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inning with Oc- J ^ The REGISTER (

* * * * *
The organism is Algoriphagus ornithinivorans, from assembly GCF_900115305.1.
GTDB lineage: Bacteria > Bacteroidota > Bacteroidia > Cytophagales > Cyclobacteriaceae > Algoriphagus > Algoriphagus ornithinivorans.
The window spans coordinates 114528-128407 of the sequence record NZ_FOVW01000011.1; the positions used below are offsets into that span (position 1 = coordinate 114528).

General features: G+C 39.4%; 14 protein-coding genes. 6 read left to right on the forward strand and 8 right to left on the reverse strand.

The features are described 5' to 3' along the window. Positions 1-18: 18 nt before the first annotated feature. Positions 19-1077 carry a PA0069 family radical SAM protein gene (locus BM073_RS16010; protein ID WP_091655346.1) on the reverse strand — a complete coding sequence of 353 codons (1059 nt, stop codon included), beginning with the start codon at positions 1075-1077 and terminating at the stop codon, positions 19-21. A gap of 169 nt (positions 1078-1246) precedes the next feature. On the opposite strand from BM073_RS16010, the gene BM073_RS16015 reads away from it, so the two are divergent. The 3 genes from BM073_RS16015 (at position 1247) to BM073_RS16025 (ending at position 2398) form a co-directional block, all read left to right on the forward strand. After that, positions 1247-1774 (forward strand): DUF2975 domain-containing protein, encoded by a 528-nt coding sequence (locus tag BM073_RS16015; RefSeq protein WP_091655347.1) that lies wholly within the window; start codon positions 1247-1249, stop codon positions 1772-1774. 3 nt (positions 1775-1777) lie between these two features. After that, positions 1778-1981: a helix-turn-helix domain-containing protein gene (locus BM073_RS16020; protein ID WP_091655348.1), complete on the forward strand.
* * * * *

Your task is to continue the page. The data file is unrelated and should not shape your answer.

ist ttt3 price of 5 ri will be delivered (Sun • REGISTER will £ day excepted) by car _ t 5 5 riers, in the city, for *oOnts. The | } Ten Cents . week, j.iv edition will be # J Daily and Sunday Fif Cen s. * j teen Cents a week. \ OL. 35._ NO. 183. M IP JUBILEE. Applied to the Celebration of Victoria s Reign. ions Soon will be Begun v it—Court Functions to rive Drawiug R ioma and L voes—Miss Mabel Dun Sreach of Promise Suit. urinary 9.- It seems to be the longest reign cele ;i be known as the diamond he Prince of Wales has al of royal approval upon it of this description in a :i«* i*reparations are rapidly magnitude uuforsecn when • broached. The Prince of Duke of Connaught and the York will have to bear the f the labor of entertaining in . • the queen as much fatigue It is reported that repre of her majesty are neg' i . ire a large new hotel or . Mat ion t i the many mem royal families expected, micle says that Emperor ittaches the greatest import visit to England upon this nd that he hopes to meet under his grandmother's roof rove the occasion to dissipate fundings between Russia r at Britain. r* functions of the approach 's i;i include five drawing rooms levees. The state apartments ones palace are being redecor l the Prince of Wales will hold ... s there prior to his depart i Cannes in the middle of Feb rile May drawing room will bv the queen in person and the :: Dug the presentees to two w.11 be strictly observed this it deal of amusement has been >v a letter from the Hon. Hard ly Clifford, dated from the Junior n Club. Clifford, who is a .v of Lord Halsburv, the former and, violently mnies the increasing fraudulent •• a and nant • to form an ar ia! Inb where those of gentle th may w -.hdmw from contact with ;rio<: g. !.t . No o e will be eligl • - :• • • d by > ho herald's col iat a wag remarked. TS -OK'rati' members may be safe with spurious pretenders .. only unauthorized heraldic birds and monsters." Westminster Gazette suggests ■ numbers should have coats •ns embroidered on the back of coats and that rings should be ; :be club house to which members may attach their lb; bopards and lions rampant n•1 <■< • bant when they go inside. •'or a person 'po f ical’y dead." Mr. ulstone is still artrm t:ng the great atention in Europe. His Arme m> i. • .1 spe.vh a* Hawarden on upoi th< asion of the • >n of the birthday of Mrs. has 1> >n cabled verbatim ar. by th>> Turkish embassy, on for breach of promise oi brought by Mabel Duncan, ieisha” Company, of Daly's re. against Capt. Arthur rabbe. late of the Third and - irs. and now of the Royal i>-nt has been set for trial xt. Miss Duncan, who is My young woman, with a 'ience on the stage, asks mages. She is 18 years is the daughter of Adam i-kson Duncan, who. under <>f “Mr. Kileyth.” formerly imons race horse. Euclid, disastrous experiences on u ed him to desert his fani ventually caused his daugh to the stage as a means of herself. On her mother s Duncan is related to the i bubane and ILauderdale. - ile of autographs held in as interesting as showing tion in which various Amer >!ents and other notables with the history of the af- s are held in England. A ! hn Qunicy Adams brought - Jefferson, l a. James Mad i.unes Uuclianan, 3s; Andrew -s; Chest1"- \. Arthur. 3s; Davis, hs; R. H. Lee. - guin 1 Eilmore. la; .1. A. Early, r. wall” Jacksor. 2 guineas; ,>ireet £1: lien. Forrest, 4s in Hancix k, 7-; Napoleon, lionepart. 7s. An autograph brought Carlyle, >s; - I>. Dg. ml sale has just taken place •! Drouot. Paris, or’ all the allies, cups a»i>l shield", won able of Lefe'v- ind after it stables of L-uYver and Grange. Th' finest piece ic Ascot cup. which was Mr. M. H. Ge Young. • th' Sau Fra r. cisco Ooron > M i.vjr.-er Exposition M i.’iiiti. San Francisco. '• d Ascot cup tnat Mr. De «iia»ed was in realitv a large shield won by Lcfevor's L. dislas in 18S3. It is two ght inches in diameter an«l •!. circular panas. The a beautiful piece of -il hand repousee work, the :: St. George and the Dra s the work of Hancock, of Mica! novelty of the week ’ performance at the Ave • «>n Saturday of “The Men which turned out to be rs of various London I w ing the example of the ; imagers. are agitating the iit'- large hats in places Several of the British •t‘n interviewed on the ' v include Sir Henry ' •lar'i‘-> Wyndham. George Al- i iam Gruel. lifts. ' ham arc both of the ;he matter rests entirely and that any reform the outside. Mr. Mite> that he would be ' i imittance to all offend ' : dr a id to make the attempt, ing and successful exper • -is recently been tried with the orchestra at the Empire Music Hall. For some time it was noticed that the instruments did not sound exactly as they ought to, and various schemes and alterations were proposed. The orchestra at this house numbers some sixty pieces. Finally the leader. Mr. Menzel, got the directors to have a species of platform sounding boards placed along the foot of the orchestra, and this bottom was tilled with six inches of broken glass and charcoal. The result more than realized what was anticipated. The version of “The Sorrows of Satan." whit n was produced at Ply mouth. has achieved considerable suc cess. It is probable that “The Gay Paris ienne,” at the Duke of York's Theatre, will be followed by a musical play of which the libretto is by Messrs. R. Horniman and E. H. Kelly, and the score by a composer named Clutson. The American comic opera. "The Doctor of Alcantare," will be perform ed for the first time in England, by the members of the London amateur or chestral socltey, on Tuesday, January 19. Mile. Jeanne Nuvla. of New Orleans, l has just signed a three months’ con tract as the leading cantarice for the opera season at Cannes, which begins Friday, January 15. EXPIATED II ISORIME Robert Laughlin Hanged for the Murder of His Invalid Wife and Young Niece. BROOKSVILLE. Ky.. January !>.—Robt. Laughlin was hanged here at o'clock. In a farm near Augusta. Bracken coun ty. Ky.. on the night of February 14. 1S96. Robert Laughlin, a tenant and a farm la borer. was guilty of the triple crime of criminal assault upon his niece, the mur der of her and his helpless wife and arson. A jury accepted his own confession of his Built and decided that he should hang. Laughlin and his wife. Sarah, on February 14th visited the family of Lee Jones, near Augusta, and returning took with him their niecc\ Mary Jones, then fourteen .'ears old. to remain over night. Every thing went well in the laughlin home and all r tired in line spirits at the* usual hoar. About three o'clock in the morning of February ir>th. Mrs. I^iughlin wus awak ened by a struggle and a noise from Mary's room. Striking a light she found her husband had caused the girl's fright. Hi reupn he siezed the heavy iK>ker and struck his invalid wife dead with a single 1 low. The frightened niece attempted to t .>•"> by (light and was laid tb ad at the door by a blow in the back of her head. Laughlin's next thought was to burn the house, destroy the bodies, mutilate him - f and tell the story of assault and i murder by tramps. The first part of his ; the burning of the house, he carried out. He hesitated about mutilating him self. and started to Augusta, about three milts distant, to tell the story to AV. o. Holmes, high officer of the Odd Fellows Lodge. He changed his mind, after nearly reaching Augusta, retraced his stens, and. standing near the burning house, cut his 1 n. ck and side with a pocket knife, burn ed his clothing and then went to the home I of his sister. Mrs. McCracken, told the | story, returned to his home and repeated ! the story to crowds of indignant people | gathered there. Bloodhounds were put on | the track of the supposed tramps. They i followed Laughln's footsteps to near Au i gusta and then followed them back to the I burning house. The faithful animals traced his trail to the home of his sister and followed it back to the scene of the I crime. The testimony of these dumb witnesses was too much. Suspicion was fixed on Laughlin. and he was jailed at Brooks ville. where on Sunday night he confessed. He was taken to Maysville to avoid lynch ing. and after his trial and conviction he was removed to Covington. Kv.. for safe keeping where he remained till brought to Brooksvllle to be hanged. In the Cov ington jail his companions and cronies were Jackson and Availing, under sentence to be hanged for the murder of Pearl Bry an. just two weeks before Laughlin's crime. ALL ARE DEAR. _ ' And the Earthly Troubles of One More Family are Ended—Double Murder ami Suicide. Janesville, Wis., January 9.—Her man Stinun shot and killed his wife 1 and son last night and committed sui- ( tide. Family troubles were the cause. | All three bodies were found welter- j ing in their blood. The family trouble iu which the | tragedy had its origin, began several i years ago and culminated in a suit for ] divorce. Siimm had threatened to kill his wife and she had applied to the j court for protection from him. The crime was committed last night, but j was not discovered until the store over j w hich they lived was opened this morn ing and blood was found to be dripping ! from the celling. The body of the child was in the bed. the body of Mrs. Stimm w -s lying on the sitting room floor and the hodv of the murderer, with the re \ dver half submerged in a pool of his blood lay on the bed room floor. Four shot* were fired nnd several people heard them but did not investigate, i TIN PLATE MILL SOLD. Cincinnati. Ohio. January 9—A spec- | iai to the Commercial Tribune from Mnr pelier. Ind.. says The Montpel ier sheet Tin Plate Mills were soW for noo to-day to satisfy mortgages 1' Id bv Neil Bros.. Columbus. O.. They cost over a year ago S123.W0. The purchaser, the American Tin Plate [ Company, of Elwood. wtil start the j mill January 2*> with L»0 hinus. STEl BENVILLE CONCERN CLOSED j Special to the Register. Steubenville. Ohio. January 9.—Plie firm of L. Altman, dealers in clothing, men s furnishings and shoes, was clos ed to-night by the sheriff on executions from Cuyahoga county, m fa'ot of Hannah Rosenthal and Goodman Bros., of Pittsburg, aggregating SL •» ■ GOT A GOLD MEDAL. Williams Bay. Wis.. January .. -\t . a meeting of the Royal Astronomical Society, held in Lopdon last night. p-c*f. E. E. Barnard, of ^ erkes obsert atory. was awarded the society s gcnd medal. The Committee on Ways and Means Listens to Arguments By Those Interested in Securing an Increase of Protection Bounty for Manufacturers and Producers. - -a on People Admit That They are Able to Undersell English Furnacemen, but They Say Con ditions are Extraordinary and That More Protection is Needed. Tin Plat© Makers Also Undersell Foreign Competitors. Washington, January 9.—The House [ Committee on Ways and Means reach ed the iron and steel schedule to-day. The tirst speaker before the committee was Representative Draper, of Massa chusetts. In behalf of the machinery manufacturers of New England he ad vocated the restoration of the McKin ley rates. W. H. Alexander, of the Grant Smelting Company, of Omaha, spoke for lower rates on lead ore. asking a provision that the lead in all metals containing lend ore be dutiable at three-fourths of a cent a pound. The importation of lead ore was neecssary for smelting, he hold, and under the erroneons interpretation of the pres ent law it paid as high rates as 5 and 0^2 cents a pound. Duties of 1J,4 cents on lead bullion and 1% cents on pig lead were asked. American capital was invested in Mexico and British Culumbia for producing the ores. John I). Davis, of California, asked for a duty of 1 cent a pound on lead ores. California could produce all the lead ores needed by American smelt ers and had begun to supply the de mand under the McKinley law, but the business had stagnated under the Wilson law. The product he represent ed contained from 30 to 60 per cent of lead and 30 per cent of silver. Dwight A. Jones, of New York, rep resenting the St. Joseph Lead Com pany, of Missouri, spoke for protec tion which would enable Americans to conserve their lead supply and prevent the abandonment of mines. The bond ing system enabled the Mexican ores to affect the American market injurious ly. Under the Wilson law they con trolled the market. Representative Hermann, of Ore gon. recommended a duty of 10 cents a pound on nickel, in behalf of his constituents. He recalled that Con gress had passed a resolution authoriz I ing the secretary of the navy to con | tract for the purchase of $1,000,000 of | nickel for armor plate on the assump ! tion that it could not be produced in the United States. Since that time ores had been discovered in various j parts of the United States; in Nevada, ' bearing 15 per cent; in Jackson county. North Carolina, and Fremont county, i Colo., hearing from 12 to 24 per cent, and Saline county. Ark., in Washing ton and Oregon, where, in his county, ; there was a mountain of the ore. The Oregon producers claimed to be able to 1 produce nickel at 1 cents a pound cheaper than Canadians. Representative Turner, of Georgia, suggested that if Americans could do that it would be necessary to offer a bounty to Canadians to compete. To this Mr. Hermann replied that as Americans got into the market the Canadians combined to drive them out. Freight rates also favored the | Canadian product. The subject of pig iron wns next taken up. Wm. A. Ingham, of Philadelphia, for the Eastern Pip Iron Association, com posed of the smdters east of the Alleghe nies'. asked a restoration of the duty on the McKinley rate of $*.72 a ton (present rate $i>. "If we raise the duty on pig iron wo must on bars." suggested Mr. Dalzoll. "Not necessarily," was the answer. "In other words a raise all along the line.” remarked Chairman Pngley. "Raises where they are necessary." "Since less has been Imported under the Wilson law than McKinley law, how has it hurt you?” Mr. Payne asked. "It has not hurt us. hut it will when business revives for I know how (heap England can produce it." Mr. MeMillin declared that the Tonn essee Coal and Iron Company had ex ported 70.000 tons to Great Britain In the past four or five months and practically controlled the English price. Mr. Steele nsked him if the Tennessee company favored free pig Iron, to which Mr. MeMillin replied negatively. Mr. Ingham explained that the Tenn essee Coa! Company was disposing of its :rpltts. J. M. X. Shmer. of the same as sociation. stated that the present price of the pig Iron in the United States was lower than in England, the result of home competition. Mr. MeMillin inquired how n duty would help tho industry unless the smelters combined to put up prices. The witness replied tint whenever the American prices were raised by reason of ' good business, history showed that Eng lish prices had fallen. R. T. Smith, a representative of the | Canned Goods Association, of Baltimore, j protested against any increase in tin plate duties on the ground that they would decrease the government's revenue and enable home manufacturers to raise prices. The three Baltimore tin plate nti’ls. lie said, had been closed under the Wilson law. but the witness thought from other causes than that law. For a year | pa«t American tin pinto had been from U« to 2-"' cents per hundred pounds cheaper than forogn plate delivered at American seaports. .1, G. Fattolle. president of the Pinna. Ohio, rolling mill-company. In K half of the sheet iron and sheet steel makers. n«lie<l a tariff on tasters sheets and lighter guages which would give the home market to American produe* is. Representative Morse. o' ' --aelmsett?. made a -tatement In b half of tack manu facturers. who. In hlj district, employed • 1 c-OO men before the W iisou law. under which the Germans had captured the j American market. A change from an ad valorem to a spa- , cifie duty was asked by him. Representative Simpkins, of Mas*a u* setts -'poke on the same question, asking also t’’H nail' 1'4 inches and shorter bo included in the schedule with tacks. Another member of the Pastern Associa tion, J- C. Thropp, of Everett, Pa., ad- , dressed the committee after the recess. The smelter- regarded the present condi tion of the market as abnormal, he said. Prices lure were lower then they should he and prices abroad abnormally high. At present the Wilson law ($4 a ton) was sufficient protection. The depression in the United States market was due to do mestic competition and decreased con sumption. Last year's consumption was 1,700.000 tons less than that of 1X02. The Southern mill* were making no money. The view of the tariff question held by the association was that on prod ucts which American resources could sup ply for American consumption the duties should be high enough to keep out for eign goods. The average cost of pig iron in Pennsylvania was $10 to $10.50 a ton. The ore laid down at the works in Penn sylvania cost $0.25 to $7 a ton. while the Southern smelters could secure it at $1 or more cheaper. Another advantage held by southern manufacturers was they ( could practically compel their workmen to deal at company stores, which was for bidden bv Pennsylvania law. One Virginia company had made $48,000 on its store last year while it had lost on every ton of iron turned out. W. c. Cronemycr. of Pittsburg, asked the following advances in rates on tin plates and similar wares: On tin plates or sheets of iron or steel, from 1 1-5 to l'j cents a | pound: sheet iron or sheet steel polished or glanced, from 1* to M cent a pound; ( sheet, common or black, between 10 and , 25 wire gauge, from 11-10 to l 2-10. I The witness said that Congress had guaranteed six years protection, when the McKinley bid was passed to the tin plate interests and since then providence had favored them utter the government had deserted them, and they had been 1 able to continue in business. American engineers had boon able to make great improvements but the manu facturer had been abligod to reduce wages to live.‘The winess complained that the Standard Oil Company obtained rebates on tin ware imported and afterwards shipped out of the country with oil, tho i la!>or in which would give American j workingmen $5,000,000 a year if made in ! the United States. I John Jarrett. of Pittsburg, spoke in nd 1 dilion on the subject of drawbacks. Eighty per cent, of the goods receiving the benefit of drawbacks he said, was in tin plate. Tin plate making could not have been continued in the United States under tlie Wilson law, except for the re duction of 2.*> i>er cent, in wages and t lie ; cheaper price of steel plates resulting I from the general depression in business. H. W. Hartman, of Elwood City, Pa., I spoke for makers of seamless tubes. The j business had grown in four years so that it now employed many thousand men, three of four millions being invested. The chief use of the products is in bicy cles. The manufiieturers desired changes I which would prevent the under-valuation prevalent under ad valorem rates n. Storrs of New Jersey, advocated higher duties on antimony to develop the interest in the Western States, which needed protection against the '• mp-'tition of England and Japan. Hero the committee adjourned. | SUICIDE. , Jesse R. Alleman. Formerly of East Liverpool. Kills Himself Near Waverly Used a Pistol, and Shot Himself Through the Head< Speclal to the Register. PARKERSBURG, W. Va.. January !».— Word was brought here this morning that i an oil well driller had been murdered back ! of Waverly some time last night, and that ; the corpse had beeen robbed. It was ! stated that the man had been working for ! some time and had gott> n no money until j yesterday, when lie drew quite .t large sum. This was supposed to be tiie motive for his murder. Coron* r Kvver wem out to Waverly and held an inquest upon the corpse. He returned this evening. The dead man was Jesse R. Alleman, and his former homo East Liverpool, O. Instead of murder, it was a clear ease of suicide. Alleman had told numerous persons of his intention to kill himself, and had left a note at his hoarding house giv ing ids effects to his relatives. He had shot himself through the head, the bullet entering the forehead. A HOT I-INI Ml. A Female Bicycle Race in Cleveland Enas With Several Girls Hors du Combat. Cleveland. Ohio, January 9.—The close of the six days’ bicycle race for women this evening was marked by an exciting accident which resulted in the severe injury of Miss Amy Kal grrn. one of the contestants. About half an hour before the finish Miss Uott:e Farnsworth, who was riding at a furious pace, threw up her arms and appeared to he about to fall from her wheel. Miss Kalgren, who was riding directly behind Miss Farnsworth, at tempted to stop and go to the latter’s assistance. As she dismounted, she was struck by the wheel of Miss Til lie Anderson and thrown violently to the floor, the wheel passing over her. She was carried from the track and lay unconscious for some time, but finally recovered and was able to walk. Miss Anderson's wheel was smashed, but she at once mounted a new one and proceeded around the course. There were many lively spurts in to-night’s race, the greatest being that of Miss Anderson, when she was trying to gain a lap on Miss Farns worth at the time the accident oc curred. Miss Anderson was first at the finish by a length. Miss Farnsworth second. Miss Brown third, and Ml-s Keyes lourth. The score at the < lose was as follows: Anderson. 13 miles, y lups. Farnsworth. -I’y miles, 3 lapSk Keyes. H.,'7 miles. 11 laps. Brown, miles. 11 laps. Allen IB miles. 7 laps. Kalgren, -U mb s. 11 laps After a long consultation among the of ficials. it was declared that there had been no race because Miss Farnsworth had l*«on j blocked by foul riding. Miss Anderson has challenged Miss Farnsworth to a match rare next week and the challenge . has been accepted. in mi Composed of Texas Rangers, Doing Great Work in Cuba. Reports Reach Key West That Have Defeated a Big Force of Spaniards, Capturing the Spanish Captain, and a Train of Wagons His Troops Were Guarding—The Texans Ambushed Both Sides of the Road — Valuable Plunder Captured. Key West, Fla., January 9.—News was received to-day from the Finer del Rio country to the effect that the “Lone Star" company of Texas Rang ers in the Cuban army had again dis tinguished themselves. From the re ports it appears thal they defeated a much larger force than themselves, capturing the Spanish captain and taking a provision train that the Spanish detachment was guarding. The battle took place last week, prob ably Friday, judging by the date of the letter received, near Palcine. south of San Christobal. A detachment of 300 Spanish cavalry was escorting a train load of provisions along that route, when the Texans, who only num bered 160 men, ambushed both sides of the road. Tents, arms, ammunition and provisions were captured. The Spaniards left five dead add forty wounded on the field, while the Cu bans had five killed and fourteen wounded. FORMED A UNION. Tho First Organization of Fire Clay Work ers Formed at Toronto. Special to the Register. Toronto, Ohio, January 9.—As a re sult of the reduction of wages and I strike of Great Western employes, a I union was organized here last night to l>e known as the United Clay Work j ers of America No. 1. Two hundred and fifty names were ; enrolled. J. F. Ball was president, and ! David Bell secretary of the meeting. There never has been an organization of this branch of clay workers in the valley before, and it is expected other workers will form unions with this as parent. Headquarters have been es tablished at Toronto. The strike situation remains un changed here, everything being order ly. Three men were at work Friday, but were persuaded to quit worn by the employes. DISCHARGED. Miss Louisa Riston Charged That Ho Had Hugged and Kissed Her Against Her Will When She Had Gone to Have a Finger Dressed. Special to the Register. Pittsburg. Pa., January 9.—Dr. W. S. Ramsey, of Coraopolis, had a hearing before Alderman J. V. McMasters this afternoon on a charge of assault pre ferred by Louise Itiston, IS years of age, of Wheeling. Louise testified that she went to the doctor’s office on December 14, to have a healed finger dressed. The doctor hugged and kissed her. she said, and acted otherwise improperly. She made no outcry, she was too scared. She told her aunt, at whose home she was' visiting, what had occurred. Her uncle accompanied her to the doctor's office. They talked the matter over and she left her uncle in the office. She made no effort to effect a com promise with the doctor and she au thorized nobody to make such a com promise. She had been to Wheeling since the assault had occurred. She had been alone with the doctor on pre vious occasions, hut he had never act ed improperly. Mrs. Mary Bunig. aunt of the com plainant, testified that the girl came home on the night of the 14th white as a sheet, and badly scared. She said: “You bet, I'll never go to that doctor again.” The girl then told the witness what had occurred. Dr. Ramsey denied the girl's asser tions. He had treated the girl for a healed finger and his conduct was not improper. George Neely, register and assessor for Coraopolis, testified to having been in the office on the night named. He saw the girl in the office, hut didn t hear anything wrong in the room. He saw the girl come out of the room ami did not notice anything wrong about her. He could not say whether a kiss could be heard from the next room or not. It depended entirely upon what emphasis it was given, and whether the parties were willing. Dr. Ramsey was discharged. REDF1ELD PROCTOR. Tlift Vermont Senator, was Major McKinley's Most Prominent Caller Yesterday—Gave R’se to Much Gossip. CLEVELAND. O.. January 0.—Senator Red field I’roctor. of Vermont, was by long odds the most prominent arrival at the office of National Chairman Hanna to d;.y. He came in from the Hast on an early train and was driven directly to .Mr. Hanna's office, where li>* remained in con sultation with the latter gentleman for some time. Mr. Charles G. Dewaa. of Chicago, a member of the Republican national ex ecutive committee, also urrlved during the morning and went to the home of Hon. Myron T. llerri k. where Major and Mrs. McKinley are guests, to call upon the President-elect. At noon Major M Klnley and Mr. Dawes were driven down town to the Perry Pa yne building, where Senator Proctor u.:td Chairman Hanna also entered tne carriage, which was then driven to the Union Club. After luncheon had been served a long conference took place between the Pres ident-elect, Senator Proctor and Chairman Hanna. It was stated that the mission of Senator Proctor to Cleveland at this time was to consult with the President-elect in regard to legislation and possibly also as to the interests of New England in the personnel of the Cabinet of the incoming adminis tration. The visit of Senator Proctor has of course given rise to much speculation In political circles, it being said in some quarters that the Senator is himself a Cubinet aspirant, but it is believed by those who stand close to the President-elect that there is practically no likelihood of Mr. P’-octor becoming a member of Mr. McKinley's otficial household. In conversation with an Associated Press representative to-day, Mr. McKin ley expressed himself as having greatly enjoyed his visit to Cleveland and that ho had h*«-n greatly benefited by a much needed rest. The appearance of the President-elect would certainly hear this statement out. as he presents a perfect picture of robust health. Major McKinley was called upon this morning by a committee of three, appointed last night at a meeting of the big Cleveland Colored Republican Club, nnd was urged to make reference to and to condemn the lynching of col ored people. The President-elect promised to accede to their wishes. CENTRAL OHIO. A Petition Piled in tho U. S. Court Asking the B. & 0. Receivers for ?n Accounting to Central Ohio Stockholders. BALTIMORE, Md.. January 9.—Willard K. Chase, of Sclplo, Cayuga county. New York, filed a petition to-day In the United States court in which he asks for an ac counting by John lv. I'owcn and Oscar Murray, receivers of the B. & O. Rail road Co., to tho storf^plders of the Cen tral Ohio Railway*?/ Tor 35 per cent, on the gross earnings of tho latter road. Judge Morris signed an order directing tho receivers to answer the petition that under an agreement made in lxH* and amended and ratified In 1S69 tho B. & <>. Railroad Co., leased of the Central Ohio Co., for twenty years with the privilege of renewal for twenty years. The lease has been renewed by tactic consent. The B. & O. agreed to pay to the Cen tral Ohio Railway Co. 35 per cent, of the gross earnings of the latter road, provid ed that if this percentage should fall be low SUirt.iNH) for a year the deficiency should l>e made good by the B. & O. The money was to be paid quarterly. The Columbus and Cincinnati Midland in 1S90 came under the control of the Cen tral Ohio and thus became a portion of the B. & O. system on an agreement be tween the Midland and the Central Ohio, that the latter should pay principal and Interest ot» certain securities amounting to more than $2,250,000. Tho petition al leges that 35 per cent, of the earnings of the Central Ohio and of the Midland Railways have been more than sufficient since January. 1X96, to pay the Central Ohio the sum stipulated for In the lease, hut that these earnings are held back by the receivers of the B. & O. Mr. Chase for that reason asks for an accounting by the receivers for the funds derived from the Central Ohio and payment to the road. i —t-o THE 1»AY IN THE HUUSK. The Pacific Railroad Refunding Bill Be. baled i'nder the Five Minute Rule Washington, D, C., January 9.—The debate in the House of Representa tives on the Pacific railroad funding hill came to a close at 5 o’clock this afternoon, and the final vote on the bill and all amendments and substi tutes will tie taken Monday fioou on ihe assembling of the ..House. The de bate to-day was of that fragmentary character incident to a five-minute de bate, and was not productive of any features new or strong.' Rut one vote was taken, and that on an amendment of comparatively minor importance, by Mr. Parkers, of New Jersey, enlarging the description of the assets covered by tlie government lien and requiring the assent of the Secretary of the Treas ury to any sales made by the roads under the terms of l lie bill. Mr. Pow ers resisted tlie amendment, but it passed by a decisive majority. Dur ing the day Mr. North way, of Ohio, offered an amendment to the Harrison substitute, providing for a national commission to effect a settlement, which on being approved by the Presi dent. shall become operative. After a brisk controversy, early in the day, tlie order made last night for the arrest by tlie sergeant-at-arms of all mem bers absent from tlie session last night, pension night, was vacated to the satis faction of over two hundred members to whom the order of arrest applied. BUTLER ARMOR. Thft Navy Department Determined to Improve the Materials to he Used in Future Battleship Construction. * Washington, January 9.—The navy department is carrying out the plans projected by Secretary Herbert for the prevention of further defects in steel supplied for the construction of the battleships. Having ascertained, through an investigation made by a special board, the causes and extent of the defects in the plate already sup plied. the next step has been taken by the reorganization of the steel board. This has been done upon the lines suggested by the chief construc tor. Mr. 11 i< hborn, to make rhe ma jority of the board experts. Captain Day, the present head of the hoard, will be succeeded in tl^it place by Commander Coffin and LTeut. Everett has been succeeded by Constructor Dashiel. Chief Engineer Freeman will be retained, the board tints consisting of one line officer and two staff officers, the latter mechanical experts. This reconstructed board Is about to un dertake a revision of the specifications under which ship steel is made, guided by the experience acquired by the spe cial board. --«V IIAN.SI ROI DH CHOSEN'. Bismarck. X. D.. January 9.—In the Republican caucus to-night, Senator Hansbrough was chosen as the Re publican nominee for Senator to suc ceed himself, thus assuring his re election when the vote is taken on the 19th Instant. IS lip SI. Depositors in the Failed Dreyer Bank. Will Get Little, And Maybe Nothing of the Money They Intrusted to the Institution Mortgages and Other Property Scheduled as Assetts, Proves tc Have Been Disposed Of—A Sen sational Disclosure — Nearly a Million and a Half Libilities, and §9,000 Cash in Hand. Chicago, January 9.—Sensational charges concerning the business of E. S. Dreyer & Co., the bankers, whose assignment was forced through the col lapse of the National Bank of Illinois were made in Judge Freeman's court to-day in an intervening petitlot brought in behalf of Mrs. Maria Lelcht. It is charged that property mortgaged as security for a note for C:5.000, upon which’ Mrs. Leicht was regularly paid interest, has been disposed of without her knowledge, and tl at the schedule of liabilities as prepared by the re ceiver will be greatly increased II otht'r charges of a similar nature soon to be made the subjects of petitior are substantiated as similar m gages, scheduled as assets, will re become liabilities. The Economist says to-day refer to the Dreyer failure: "The depot I in the bank will get little or not i The statement which has been pared shows that the bank wat ! empty shell, with some $1,100,0 • liabilities when the bank dosed only $9,000 cash on hand." WHITE LEAD CO. PAILS. CINCINNATI, O.. January Walker White l.ead Company with tory on Build street, confessed Ju for about $10,000 and was taken ehi by a deputy sheriff. The paid up < of the company is $50,000. No sta of its liabilities bus l>een made, cent sudden death of Martin W vice president and financial brought about a pressure of cl receiver will In* appointed. BANKER Cl’TS HIS Tl. CINCINNATI, Ohio, Januan Brent, individual bookkeeper . button, Ky, German National mltted suicide durhiK the nl; tlnR his throat with Ids rn. His accounts with tho batiK . No cause assigned. THE SHORES IN '•‘R MILWAUKEE. Wls Shores nnd E. A. Shoi personal assignment t nor Upham. \<*ho gav They are stocklWders lug Company, Slrores Co ami Shores Building union. A t \ cation also has been made for a rc<_\ I for the Shores Lumber Company. / BANK GOES OUT OF BUSINESS. Herrington, Kan.. Januirj 9 The Merchants State Bank of Herrington has gone out of business, paying de positors in full and transferring their business to the Herrington State Bank. The only reason made is lack of busi ness. No figures are given. STATIONERS IN TROUBLE. Syracuse, N. Y., January T The book and stationery firm of Thomas W Durstoif & Son, was closed to-day or judgments issued to local banks 'ggr*' gating JL’U.OOO, and one to a brother for $4,700. The senior member of the firm lias lit', n in business for thii the firm was the leading one of the < ’> in its line. The assets and liabiliti h are not known. ---— HUSBAND SCOLDED. Mrs. Hod Rupee Attempted Suicide at Huntington Because Her Hus band Upbraided Her for Losing a Thousand Dollars. Special to tin* Register. Huntington, W, Va., January 9.—'I ht wife of !ltxl Rupee, a wealthy timber dealer of Glenwood, this county, at* tempted suicide at the Florentine hotel here last night. The woman drew $1,000 from a Gal 11 po 11s, Ohio, hank yesterday which sli > had on deposit, and left that city for home on the steamer Vesper. Two confidence men knew the woman had (ht* money and snatched it from her as the boat was landing at Apple Grove and made their r>< ape. yl he woman reported the theft to h« - hand and he scolded her. She *e hero and stopped at the Florei * hotel. During last night. W. F. I ler. of Allegheny (Jity. representing ... Pittsburg wholesale house, heard moans in her room and rushed in. The woman had taken strychnin** and had also cut her neck in severs 1 a dull case knife. The woman is yet in a serious condition, but may re cover. She had $300 in money and some government bonds o* her per son. BAD FREIGHT WRECK. HpppJil to the Register. Parkersburg, W. Va.. January ft.—A bad head-end collision occurred at 4 :•''*») o’clock near Toreh station, on the B. 6 O, H. W., about eight miles west of dere. Two freight train' canto to gether. demolishing both engines and wrecking six or eight cars on each train. The crews escaped by jumping. the WeHtticr Washington, D. C.. January 9.—bor West Virginia and Western Pennsyl vania—Fair till Monday ui«h«. pre ceded by light rain on the lakes; west erly winds. ■'or Ohio—Fair till Monday night; westerly winds. Mr. C. Srhnepf. the Opera House druggist, made the following observa tions of the weather yesterday: 7 a. m 35; 9 a. m . 3:7 12 m.. 42; 3 p. m„ 44; 7 p. m., 47. Weather, fair.